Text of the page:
Now, as then, the Red Fort and the large mosque called Jama Masjid define the geography of the old city. Running westward from the fort is a wide boulevard called Chandani Chowk that has been the heart of the commercial life of the city for hundreds of years. At one time, a canal flowed in the middle of the boulevard. On both sides of the road are old neighborhoods with the warrens of narrow serpentine alleys.
In one of these alleys lived in the 19th century Asadullah Khan Ghalib, a giant of Urdu poetry. He was the court poet to the last Mughal Emperor Bahadur Shah Zafar, himself a poet of repute. Mr. Ghalib wrote both in Persian and Urdu, but his Urdu poetry, barely a slim volume, has overshadowed all his other work. His poetry has been set to music and has entered into the consciousness of the common man on the streets of India and Pakistan. Mr. Ghalib remains as relevant today as he was 200 years ago.
The 1,000-year-old Qutab Minar rises 237 feet above the surrounding ruins in Delhi.
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My host and guide in the old city was Abdul Rehman, a lawyer and a lover of Urdu language and literature. Charming and engaging, Mr. Rehman was born and raised in the city and knows each and every nook and cranny. With him, I saw the old home of Mr. Ghalib, ate deep-fried bread (paratha) in one of the alleys famous for this delicacy, and visited Mr. Ghalib’s tomb just outside the city.
Mr. Ghalib was also the chronicler of the events that took place around the great mutiny of 1857, when there was a bloody uprising against British rule. In his letters written to friends, he describes the reign of terror that the British had wrought on the citizens of the city in the aftermath of the mutiny.
Emperor Bahadur Shah Zafar was deposed and banished to Rangoon, Burma, to die in exile, and all of his progeny were put to the sword. While in Rangoon the emperor wrote an Urdu poem that captures the agony of exile:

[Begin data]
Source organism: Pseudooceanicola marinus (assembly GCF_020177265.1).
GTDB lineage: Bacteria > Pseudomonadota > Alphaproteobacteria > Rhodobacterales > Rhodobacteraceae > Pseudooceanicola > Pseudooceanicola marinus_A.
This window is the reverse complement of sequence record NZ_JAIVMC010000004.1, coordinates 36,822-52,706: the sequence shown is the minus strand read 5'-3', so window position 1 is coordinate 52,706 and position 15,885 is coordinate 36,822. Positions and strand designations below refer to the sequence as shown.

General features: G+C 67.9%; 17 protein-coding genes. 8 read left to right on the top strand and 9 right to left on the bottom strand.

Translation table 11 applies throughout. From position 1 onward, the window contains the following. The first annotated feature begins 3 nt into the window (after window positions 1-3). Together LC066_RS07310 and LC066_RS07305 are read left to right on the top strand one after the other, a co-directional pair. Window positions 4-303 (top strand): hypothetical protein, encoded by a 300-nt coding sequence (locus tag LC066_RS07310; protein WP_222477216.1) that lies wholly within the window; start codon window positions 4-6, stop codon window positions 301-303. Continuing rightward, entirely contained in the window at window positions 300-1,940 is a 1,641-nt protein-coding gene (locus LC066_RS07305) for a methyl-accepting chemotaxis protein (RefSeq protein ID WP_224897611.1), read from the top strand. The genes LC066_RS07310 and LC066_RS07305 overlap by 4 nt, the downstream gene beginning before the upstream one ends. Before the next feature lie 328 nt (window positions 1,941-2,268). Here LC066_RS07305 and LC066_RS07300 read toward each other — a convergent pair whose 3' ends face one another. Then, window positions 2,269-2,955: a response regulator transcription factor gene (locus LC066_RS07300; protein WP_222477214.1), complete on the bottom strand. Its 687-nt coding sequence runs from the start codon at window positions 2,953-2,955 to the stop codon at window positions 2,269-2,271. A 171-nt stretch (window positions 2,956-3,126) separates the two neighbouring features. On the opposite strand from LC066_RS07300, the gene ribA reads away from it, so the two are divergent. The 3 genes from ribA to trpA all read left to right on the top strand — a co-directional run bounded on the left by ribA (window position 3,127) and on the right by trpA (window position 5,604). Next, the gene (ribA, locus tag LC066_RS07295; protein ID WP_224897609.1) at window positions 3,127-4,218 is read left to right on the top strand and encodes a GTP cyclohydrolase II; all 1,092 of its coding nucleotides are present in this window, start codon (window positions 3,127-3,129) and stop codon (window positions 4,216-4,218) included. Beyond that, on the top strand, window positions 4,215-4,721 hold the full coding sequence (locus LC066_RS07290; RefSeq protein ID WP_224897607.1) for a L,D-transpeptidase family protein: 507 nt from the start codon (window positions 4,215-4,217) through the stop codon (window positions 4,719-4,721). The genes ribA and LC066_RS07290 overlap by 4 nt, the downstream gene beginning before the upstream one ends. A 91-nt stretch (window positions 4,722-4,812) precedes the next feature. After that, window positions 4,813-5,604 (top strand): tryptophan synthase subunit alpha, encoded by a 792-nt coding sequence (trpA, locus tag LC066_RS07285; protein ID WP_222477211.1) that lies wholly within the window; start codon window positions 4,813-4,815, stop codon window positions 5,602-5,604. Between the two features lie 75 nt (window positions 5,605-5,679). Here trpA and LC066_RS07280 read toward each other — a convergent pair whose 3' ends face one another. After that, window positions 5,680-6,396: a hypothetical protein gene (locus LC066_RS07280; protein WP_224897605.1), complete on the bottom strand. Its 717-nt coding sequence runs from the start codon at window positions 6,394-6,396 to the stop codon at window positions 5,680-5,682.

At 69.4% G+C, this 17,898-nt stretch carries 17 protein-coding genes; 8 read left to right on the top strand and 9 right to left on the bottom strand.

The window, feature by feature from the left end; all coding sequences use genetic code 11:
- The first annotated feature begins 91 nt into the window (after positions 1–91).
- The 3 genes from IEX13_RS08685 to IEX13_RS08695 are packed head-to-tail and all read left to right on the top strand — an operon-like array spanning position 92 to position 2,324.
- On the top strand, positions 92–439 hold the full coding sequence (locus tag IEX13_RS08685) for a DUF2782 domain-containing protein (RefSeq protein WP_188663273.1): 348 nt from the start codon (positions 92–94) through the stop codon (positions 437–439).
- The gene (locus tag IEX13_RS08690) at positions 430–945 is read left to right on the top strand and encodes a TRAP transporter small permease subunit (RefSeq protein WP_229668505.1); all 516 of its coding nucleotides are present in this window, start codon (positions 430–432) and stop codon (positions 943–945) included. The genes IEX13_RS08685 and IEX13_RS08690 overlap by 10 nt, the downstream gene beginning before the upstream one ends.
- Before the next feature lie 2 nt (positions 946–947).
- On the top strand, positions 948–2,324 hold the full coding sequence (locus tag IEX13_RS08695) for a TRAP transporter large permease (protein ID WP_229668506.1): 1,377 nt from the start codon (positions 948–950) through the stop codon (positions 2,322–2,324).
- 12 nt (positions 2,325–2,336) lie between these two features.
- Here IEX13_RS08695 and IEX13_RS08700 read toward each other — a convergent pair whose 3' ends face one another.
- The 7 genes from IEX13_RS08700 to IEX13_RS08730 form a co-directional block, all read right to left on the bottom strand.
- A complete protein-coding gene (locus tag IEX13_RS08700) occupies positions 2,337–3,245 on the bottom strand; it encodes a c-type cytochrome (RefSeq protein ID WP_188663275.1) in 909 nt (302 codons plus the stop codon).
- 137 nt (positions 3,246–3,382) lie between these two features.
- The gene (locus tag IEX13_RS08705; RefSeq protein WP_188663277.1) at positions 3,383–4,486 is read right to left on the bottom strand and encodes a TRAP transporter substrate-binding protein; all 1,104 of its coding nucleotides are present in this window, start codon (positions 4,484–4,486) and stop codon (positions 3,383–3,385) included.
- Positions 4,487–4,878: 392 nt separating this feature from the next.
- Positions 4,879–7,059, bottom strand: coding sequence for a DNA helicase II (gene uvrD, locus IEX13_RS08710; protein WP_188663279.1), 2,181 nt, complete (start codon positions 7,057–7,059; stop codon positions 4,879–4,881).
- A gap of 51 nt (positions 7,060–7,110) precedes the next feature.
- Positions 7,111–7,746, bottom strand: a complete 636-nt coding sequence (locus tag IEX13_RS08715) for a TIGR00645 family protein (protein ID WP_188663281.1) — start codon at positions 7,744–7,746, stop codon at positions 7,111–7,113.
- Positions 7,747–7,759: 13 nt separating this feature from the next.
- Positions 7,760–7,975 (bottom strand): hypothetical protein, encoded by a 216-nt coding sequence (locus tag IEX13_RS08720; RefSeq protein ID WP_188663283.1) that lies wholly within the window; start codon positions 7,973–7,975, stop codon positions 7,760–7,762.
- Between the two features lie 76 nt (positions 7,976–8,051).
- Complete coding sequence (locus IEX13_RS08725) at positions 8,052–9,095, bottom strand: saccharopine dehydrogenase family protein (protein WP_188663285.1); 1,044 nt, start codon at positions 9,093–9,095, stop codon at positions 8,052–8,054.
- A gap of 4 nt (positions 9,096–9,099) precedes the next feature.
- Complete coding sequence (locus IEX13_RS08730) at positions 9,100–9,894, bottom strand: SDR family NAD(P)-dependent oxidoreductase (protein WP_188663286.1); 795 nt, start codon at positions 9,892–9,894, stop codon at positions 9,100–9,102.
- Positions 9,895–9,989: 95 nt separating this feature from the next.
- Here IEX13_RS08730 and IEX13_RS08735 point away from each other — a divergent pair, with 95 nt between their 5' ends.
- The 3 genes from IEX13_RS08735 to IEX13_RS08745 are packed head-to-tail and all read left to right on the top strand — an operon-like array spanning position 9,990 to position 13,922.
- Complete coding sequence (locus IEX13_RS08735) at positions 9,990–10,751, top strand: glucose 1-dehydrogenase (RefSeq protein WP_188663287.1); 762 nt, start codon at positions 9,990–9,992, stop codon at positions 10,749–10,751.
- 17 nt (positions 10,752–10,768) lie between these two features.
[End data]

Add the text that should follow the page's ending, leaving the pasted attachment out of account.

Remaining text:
O Zafar, how unfortunate have you become,
That you are denied even a tiny piece of land in your beloved country for burial.
This short couplet has entered into Urdu classics.
Delhi is also known as the city of saints and sinners. While it is difficult to point out sinners (except for the irrepressible writer, the late Khushwant Singh, who by his own account was a renegade sinner), there are plenty of saints buried in and around the city. The most famous among them is the 13th century Sufi saint Nizamuudin Aulia. His religious inclusiveness has left a deep imprint on India, where the pilgrims to his shrine just outside Delhi include Muslims, Hindus, Sikhs, and Christians.
During my stay in Delhi I was invited by the Urdu department of Delhi University to read from one of my Urdu books. I was most grateful for this rare opportunity. Surrounded by the large size photographs and paintings of Urdu literary luminaries of the past three centuries peering down at the podium was a bit intimidating but also very uplifting and satisfying.
Since I was reading my own work, I did not think the giants of yesteryear would break out of their frames as in Washington Irving’s essay The Art of Book-Making.
Dr. S. Amjad Hussain is a retired Toledo surgeon.
Contact him at: email@example.com